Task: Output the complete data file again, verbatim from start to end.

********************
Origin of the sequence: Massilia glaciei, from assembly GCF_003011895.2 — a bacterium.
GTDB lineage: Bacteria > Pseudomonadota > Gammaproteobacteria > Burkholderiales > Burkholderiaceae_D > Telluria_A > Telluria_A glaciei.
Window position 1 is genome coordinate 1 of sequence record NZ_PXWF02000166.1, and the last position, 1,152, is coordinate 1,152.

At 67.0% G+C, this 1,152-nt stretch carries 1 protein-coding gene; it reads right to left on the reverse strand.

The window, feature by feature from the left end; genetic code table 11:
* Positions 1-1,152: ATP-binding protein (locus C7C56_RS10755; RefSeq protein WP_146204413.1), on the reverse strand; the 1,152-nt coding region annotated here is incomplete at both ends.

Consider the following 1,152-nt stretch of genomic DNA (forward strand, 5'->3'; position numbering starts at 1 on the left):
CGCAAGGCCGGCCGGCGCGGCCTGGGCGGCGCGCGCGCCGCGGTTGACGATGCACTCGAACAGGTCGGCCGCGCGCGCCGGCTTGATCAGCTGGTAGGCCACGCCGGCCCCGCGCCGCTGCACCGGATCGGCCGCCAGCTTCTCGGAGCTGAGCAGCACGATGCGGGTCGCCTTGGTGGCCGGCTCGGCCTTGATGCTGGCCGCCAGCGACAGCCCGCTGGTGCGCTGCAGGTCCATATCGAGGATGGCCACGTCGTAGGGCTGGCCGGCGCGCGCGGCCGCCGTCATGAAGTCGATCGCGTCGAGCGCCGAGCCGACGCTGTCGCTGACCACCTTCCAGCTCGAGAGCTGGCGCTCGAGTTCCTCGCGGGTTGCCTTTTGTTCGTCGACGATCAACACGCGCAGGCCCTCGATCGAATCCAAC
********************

Origin of the sequence: Massilia glaciei, from assembly GCF_003011895.2 — a bacterium.
GTDB lineage: Bacteria > Pseudomonadota > Gammaproteobacteria > Burkholderiales > Burkholderiaceae_D > Telluria_A > Telluria_A glaciei.
Window position 1 is genome coordinate 1 of sequence record NZ_PXWF02000166.1, and the last position, 1,152, is coordinate 1,152.

At 67.0% G+C, this 1,152-nt stretch carries 1 protein-coding gene; it reads right to left on the reverse strand.

The window, feature by feature from the left end; genetic code table 11:
* Positions 1-1,152: ATP-binding protein (locus C7C56_RS10755; RefSeq protein WP_146204413.1), on the reverse strand; the 1,152-nt coding region annotated here is incomplete at both ends.

Consider the following 1,152-nt stretch of genomic DNA (forward strand, 5'->3'; position numbering starts at 1 on the left):
CGCAAGGCCGGCCGGCGCGGCCTGGGCGGCGCGCGCGCCGCGGTTGACGATGCACTCGAACAGGTCGGCCGCGCGCGCCGGCTTGATCAGCTGGTAGGCCACGCCGGCCCCGCGCCGCTGCACCGGATCGGCCGCCAGCTTCTCGGAGCTGAGCAGCACGATGCGGGTCGCCTTGGTGGCCGGCTCGGCCTTGATGCTGGCCGCCAGCGACAGCCCGCTGGTGCGCTGCAGGTCCATATCGAGGATGGCCACGTCGTAGGGCTGGCCGGCGCGCGCGGCCGCCGTCATGAAGTCGATCGCGTCGAGCGCCGAGCCGACGCTGTCGCTGACCACCTTCCAGCTCGAGAGCTGGCGCTCGAGTTCCTCGCGGGTTGCCTTTTGTTCGTCGACGATCAACACGCGCAGGCCCTCGATCGAATCCAAC